"The Source Family": A '60s Cult Minus the Mass Death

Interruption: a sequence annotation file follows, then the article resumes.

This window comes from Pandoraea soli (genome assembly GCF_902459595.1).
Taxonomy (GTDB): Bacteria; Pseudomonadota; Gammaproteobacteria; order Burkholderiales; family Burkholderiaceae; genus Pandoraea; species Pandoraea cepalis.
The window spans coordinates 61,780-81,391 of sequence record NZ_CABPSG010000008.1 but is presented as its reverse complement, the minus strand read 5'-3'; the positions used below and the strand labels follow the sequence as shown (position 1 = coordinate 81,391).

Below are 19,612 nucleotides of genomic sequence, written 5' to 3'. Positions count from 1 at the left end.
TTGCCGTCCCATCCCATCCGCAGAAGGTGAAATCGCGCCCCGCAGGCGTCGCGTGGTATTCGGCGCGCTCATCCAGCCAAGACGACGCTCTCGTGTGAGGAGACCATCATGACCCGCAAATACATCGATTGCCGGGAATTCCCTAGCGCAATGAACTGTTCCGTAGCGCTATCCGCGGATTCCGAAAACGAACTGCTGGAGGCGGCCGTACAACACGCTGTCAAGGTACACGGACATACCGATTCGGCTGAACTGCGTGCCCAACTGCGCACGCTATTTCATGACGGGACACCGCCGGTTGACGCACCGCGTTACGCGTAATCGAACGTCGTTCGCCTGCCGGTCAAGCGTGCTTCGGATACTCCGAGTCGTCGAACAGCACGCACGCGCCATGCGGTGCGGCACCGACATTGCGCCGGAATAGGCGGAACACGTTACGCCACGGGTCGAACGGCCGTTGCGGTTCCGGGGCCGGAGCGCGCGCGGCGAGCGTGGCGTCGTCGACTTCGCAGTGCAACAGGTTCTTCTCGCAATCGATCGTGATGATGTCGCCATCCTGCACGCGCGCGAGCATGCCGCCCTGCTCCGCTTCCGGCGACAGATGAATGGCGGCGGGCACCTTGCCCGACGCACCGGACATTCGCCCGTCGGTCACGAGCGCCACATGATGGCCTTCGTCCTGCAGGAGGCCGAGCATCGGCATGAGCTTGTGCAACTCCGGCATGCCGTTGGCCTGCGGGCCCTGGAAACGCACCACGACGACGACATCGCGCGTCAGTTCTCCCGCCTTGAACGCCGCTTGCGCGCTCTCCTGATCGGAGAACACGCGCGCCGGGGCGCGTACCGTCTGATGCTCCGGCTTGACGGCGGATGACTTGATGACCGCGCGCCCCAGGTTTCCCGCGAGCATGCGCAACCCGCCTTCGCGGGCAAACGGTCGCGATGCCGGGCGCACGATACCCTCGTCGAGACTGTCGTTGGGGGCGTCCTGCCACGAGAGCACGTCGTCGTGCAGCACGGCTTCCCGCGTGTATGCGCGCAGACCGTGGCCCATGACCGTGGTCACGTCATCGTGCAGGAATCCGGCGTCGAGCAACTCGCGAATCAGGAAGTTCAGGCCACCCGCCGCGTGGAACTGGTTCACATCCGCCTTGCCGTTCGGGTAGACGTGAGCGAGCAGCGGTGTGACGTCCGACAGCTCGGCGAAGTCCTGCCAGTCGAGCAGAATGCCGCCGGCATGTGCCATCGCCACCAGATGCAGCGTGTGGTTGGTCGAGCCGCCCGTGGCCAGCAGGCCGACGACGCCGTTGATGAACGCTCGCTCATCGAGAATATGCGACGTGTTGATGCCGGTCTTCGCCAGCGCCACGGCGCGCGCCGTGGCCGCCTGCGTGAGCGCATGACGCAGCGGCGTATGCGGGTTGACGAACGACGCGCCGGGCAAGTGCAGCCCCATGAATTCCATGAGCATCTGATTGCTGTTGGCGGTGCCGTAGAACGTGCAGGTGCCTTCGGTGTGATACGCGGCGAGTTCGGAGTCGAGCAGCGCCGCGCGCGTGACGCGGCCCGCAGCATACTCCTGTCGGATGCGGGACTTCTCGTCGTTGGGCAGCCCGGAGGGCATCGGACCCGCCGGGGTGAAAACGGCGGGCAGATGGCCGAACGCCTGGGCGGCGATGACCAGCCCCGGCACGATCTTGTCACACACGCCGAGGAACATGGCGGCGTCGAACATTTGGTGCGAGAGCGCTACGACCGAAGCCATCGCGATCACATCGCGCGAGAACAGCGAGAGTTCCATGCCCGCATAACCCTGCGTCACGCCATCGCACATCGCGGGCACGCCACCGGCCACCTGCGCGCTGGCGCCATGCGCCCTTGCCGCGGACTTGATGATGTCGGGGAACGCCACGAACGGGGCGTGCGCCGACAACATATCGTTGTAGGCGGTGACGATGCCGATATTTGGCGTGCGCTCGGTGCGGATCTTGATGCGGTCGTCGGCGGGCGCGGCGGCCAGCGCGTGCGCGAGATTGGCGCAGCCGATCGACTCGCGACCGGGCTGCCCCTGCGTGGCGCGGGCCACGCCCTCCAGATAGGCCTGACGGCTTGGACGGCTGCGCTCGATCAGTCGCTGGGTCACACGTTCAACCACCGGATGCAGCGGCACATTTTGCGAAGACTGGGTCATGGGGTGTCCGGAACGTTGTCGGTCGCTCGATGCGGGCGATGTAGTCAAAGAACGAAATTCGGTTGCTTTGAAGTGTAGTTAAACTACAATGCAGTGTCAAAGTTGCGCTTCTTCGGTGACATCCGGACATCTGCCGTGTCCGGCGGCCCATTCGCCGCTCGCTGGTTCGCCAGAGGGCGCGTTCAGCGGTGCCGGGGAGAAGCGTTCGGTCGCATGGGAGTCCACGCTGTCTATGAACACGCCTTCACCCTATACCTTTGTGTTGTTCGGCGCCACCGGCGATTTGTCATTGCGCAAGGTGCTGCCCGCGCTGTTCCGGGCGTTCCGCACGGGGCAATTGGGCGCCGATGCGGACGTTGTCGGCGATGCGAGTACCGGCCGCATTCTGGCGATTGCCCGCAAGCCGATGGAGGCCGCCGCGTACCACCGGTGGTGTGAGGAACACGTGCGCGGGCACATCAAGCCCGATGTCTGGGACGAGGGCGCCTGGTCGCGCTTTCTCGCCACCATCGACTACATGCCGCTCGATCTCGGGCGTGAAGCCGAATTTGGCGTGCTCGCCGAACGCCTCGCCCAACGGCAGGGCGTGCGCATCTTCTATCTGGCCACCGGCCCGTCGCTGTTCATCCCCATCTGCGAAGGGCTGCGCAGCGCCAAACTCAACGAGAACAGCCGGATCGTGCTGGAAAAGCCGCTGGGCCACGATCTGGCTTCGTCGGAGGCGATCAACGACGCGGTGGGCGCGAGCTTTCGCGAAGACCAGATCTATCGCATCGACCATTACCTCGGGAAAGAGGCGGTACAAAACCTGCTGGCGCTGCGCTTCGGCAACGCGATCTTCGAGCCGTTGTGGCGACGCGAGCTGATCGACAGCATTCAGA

The accepted hindsight is that the hippie dream ended with the Manson Family murders in 1969, but that ending wasn't quite as apparent in the 1970s to the followers of self-styled messiah Father Yod, the subject of Maria Demopoulos and Jodi Wille's documentary The Source Family. Born Jim Baker, Yod was a Marine, Judo expert, bank robber, and confessed killer who went hippie in the late 1960s and opened the lucrative vegetarian Source Restaurant (the one in Annie Hall where Woody Allen orders the alfalfa sprouts and mashed yeast) before evolving into a cult leader. As stories about California-based cults go, The Source Family is one of the least tragic, ending neither in mass murder (Manson) nor suicide (Jonestown), but instead more mundane disillusionment and heartbreak — especially for Yod's wife Robin, who never quite recovered from Yod's decision to help himself to a dozen other wives, seeing as how he was God and could do whatever he wanted. The Source Family is never less than sympathetic to its subjects, and it's appropriate that neither Manson nor Jones are mentioned until nearly an hour in; beginning with a minute-and-a-half slow zoom into Yod's intense eyes, the movie does not pass judgment from 2013, but rather tries to show how it all made sense in 1973.

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